Foreclosure auctions fell sharply in May after three months of increases probably because of a moratorium on foreclosures following the May tornadoes, according to Irvine, Calif.-based property data firm RealtyTrac.
Foreclosure auctions were down 47 percent from April and down 26 percent from a year ago in May, the firm reported.
Foreclosure starts were down 30 percent year-over-year in May, but bank repossessions were up 52 percent, the third straight month with an annual increase, the firm said.
RealtyTrac's Oklahoma Foreclosure Market Report showed foreclosure filings — default notices, scheduled auctions and bank repossessions — were reported on 1,123 Oklahoma properties in May, a decrease of 11 percent from April and down 13 percent from May 2012.
One in every 1,475 Oklahoma housing units had a foreclosure filing in May, below the national average of one in 885 housing units, No. 28 highest among all states, RealtyTrac said.
The tornadoes are also having a much bigger impact on the area's overall real estate market, according to Sheldon Detrick, CEO of Prudential Detrick Alliance Realty in Oklahoma City and Tulsa.
“We have 4,000 homes totally destroyed, and another 10,000 homes damaged — a large part of which are uninhabitable,” Detrick said. “We lived — in May 1999 — through the previous tornado that struck the area. We know what that was like. And that of course was followed by a construction boom. We had construction crews in here building as fast as they could and we anticipate that trend this time.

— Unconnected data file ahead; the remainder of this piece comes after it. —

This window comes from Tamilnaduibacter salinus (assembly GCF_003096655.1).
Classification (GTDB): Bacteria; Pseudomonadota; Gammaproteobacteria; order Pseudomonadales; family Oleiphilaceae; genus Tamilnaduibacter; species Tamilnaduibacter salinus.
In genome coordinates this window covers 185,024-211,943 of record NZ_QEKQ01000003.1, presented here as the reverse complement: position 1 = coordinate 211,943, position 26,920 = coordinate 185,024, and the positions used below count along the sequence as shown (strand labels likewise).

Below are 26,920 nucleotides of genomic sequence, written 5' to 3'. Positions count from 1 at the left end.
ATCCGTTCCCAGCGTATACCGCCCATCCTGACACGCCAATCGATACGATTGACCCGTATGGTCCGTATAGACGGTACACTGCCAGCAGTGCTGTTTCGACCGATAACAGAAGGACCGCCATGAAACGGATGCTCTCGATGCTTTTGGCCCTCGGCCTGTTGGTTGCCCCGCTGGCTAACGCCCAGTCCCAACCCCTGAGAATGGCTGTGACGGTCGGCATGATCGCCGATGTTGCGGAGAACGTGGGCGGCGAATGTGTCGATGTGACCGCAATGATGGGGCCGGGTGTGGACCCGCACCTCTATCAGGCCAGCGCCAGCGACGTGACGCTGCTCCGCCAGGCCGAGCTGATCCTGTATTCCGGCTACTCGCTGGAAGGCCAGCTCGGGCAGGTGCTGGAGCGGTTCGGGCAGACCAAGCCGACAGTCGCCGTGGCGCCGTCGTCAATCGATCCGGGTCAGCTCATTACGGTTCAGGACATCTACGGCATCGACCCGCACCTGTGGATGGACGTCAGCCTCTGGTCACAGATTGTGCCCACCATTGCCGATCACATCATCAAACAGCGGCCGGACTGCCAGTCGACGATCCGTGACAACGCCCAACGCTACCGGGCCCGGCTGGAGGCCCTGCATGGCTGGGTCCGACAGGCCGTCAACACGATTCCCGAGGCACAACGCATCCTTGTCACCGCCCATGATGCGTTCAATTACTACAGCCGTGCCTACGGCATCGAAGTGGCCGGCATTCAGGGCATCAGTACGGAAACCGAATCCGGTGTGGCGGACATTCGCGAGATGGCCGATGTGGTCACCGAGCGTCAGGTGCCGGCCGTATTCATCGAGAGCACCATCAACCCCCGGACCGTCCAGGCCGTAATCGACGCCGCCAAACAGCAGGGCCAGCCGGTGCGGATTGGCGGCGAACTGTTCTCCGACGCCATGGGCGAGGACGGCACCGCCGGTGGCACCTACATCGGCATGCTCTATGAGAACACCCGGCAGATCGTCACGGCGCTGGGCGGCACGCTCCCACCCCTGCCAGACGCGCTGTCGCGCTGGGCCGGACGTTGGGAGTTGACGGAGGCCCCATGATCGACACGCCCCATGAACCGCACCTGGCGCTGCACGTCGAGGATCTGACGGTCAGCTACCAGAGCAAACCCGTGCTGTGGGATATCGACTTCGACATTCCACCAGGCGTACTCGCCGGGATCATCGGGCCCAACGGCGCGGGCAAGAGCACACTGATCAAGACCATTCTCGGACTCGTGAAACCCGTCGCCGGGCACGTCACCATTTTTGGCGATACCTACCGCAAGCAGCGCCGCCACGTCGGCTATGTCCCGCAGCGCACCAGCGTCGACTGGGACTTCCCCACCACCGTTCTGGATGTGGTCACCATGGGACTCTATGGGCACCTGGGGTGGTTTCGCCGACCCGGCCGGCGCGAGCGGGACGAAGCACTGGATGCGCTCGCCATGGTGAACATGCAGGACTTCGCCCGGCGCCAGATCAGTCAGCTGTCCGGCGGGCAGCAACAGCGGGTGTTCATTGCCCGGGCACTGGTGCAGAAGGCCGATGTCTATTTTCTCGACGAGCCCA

“But right now, people can't find a place to live. You can't find a place to rent. Churches are taking in people. People are taking in people. Adversity brings us together, and this is a king-sized adversity. And we are united. We are rebuilding and coming back.”
Detrick said the decrease in May foreclosure activity was largely due to the tornado's aftereffects, which are creating an inventory imbalance that's being exasperated by the destruction of so many homes. That combined with rising costs for building supplies will likely lead to an unprecedented period of home price appreciation in the Oklahoma City market over the next five years, he said.
“I see probably the most prosperous time and the greatest appreciation in real estate may be on record over the next 18 months,” Detrick said, noting that he's been involved in the real estate business for 53 years. “We have pent-up buyer demand. Our listings are down 22 percent from a year ago. We have a significant imbalance of buyers in versus moving out, and that again affects the inventory.”
In Tulsa, scheduled foreclosure auctions dropped 52 percent from the previous month and were down 42 percent annually. Foreclosure starts decreased 34 percent annually while bank repos increased 16 percent during the same time period — corresponding to a recent jump in scheduled foreclosure auctions.
One in every 743 Tulsa housing units had a foreclosure filing in May — above the national average and ranked 68th out of metros nationwide.